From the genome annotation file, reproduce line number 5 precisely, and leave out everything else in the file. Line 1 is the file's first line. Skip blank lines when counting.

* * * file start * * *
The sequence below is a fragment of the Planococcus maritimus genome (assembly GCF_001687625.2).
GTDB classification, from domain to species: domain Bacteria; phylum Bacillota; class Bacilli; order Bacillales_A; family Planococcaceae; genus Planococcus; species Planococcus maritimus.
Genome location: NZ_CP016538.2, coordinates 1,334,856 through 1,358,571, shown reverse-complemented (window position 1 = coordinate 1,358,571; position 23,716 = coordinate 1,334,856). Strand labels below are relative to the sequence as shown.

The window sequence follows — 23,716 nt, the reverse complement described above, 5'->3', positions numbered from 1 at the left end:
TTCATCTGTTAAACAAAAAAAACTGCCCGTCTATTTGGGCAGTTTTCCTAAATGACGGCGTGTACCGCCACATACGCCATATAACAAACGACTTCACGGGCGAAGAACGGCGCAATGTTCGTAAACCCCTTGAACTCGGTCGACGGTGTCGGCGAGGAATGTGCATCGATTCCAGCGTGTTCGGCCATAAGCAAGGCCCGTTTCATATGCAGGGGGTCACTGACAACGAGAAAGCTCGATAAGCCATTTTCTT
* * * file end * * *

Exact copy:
TTCATCTGTTAAACAAAAAAAACTGCCCGTCTATTTGGGCAGTTTTCCTAAATGACGGCGTGTACCGCCACATACGCCATATAACAAACGACTTCACGGGCGAAGAACGGCGCAATGTTCGTAAACCCCTTGAACTCGGTCGACGGTGTCGGCGAGGAATGTGCATCGATTCCAGCGTGTTCGGCCATAAGCAAGGCCCGTTTCATATGCAGGGGGTCACTGACAACGAGAAAGCTCGATAAGCCATTTTCTT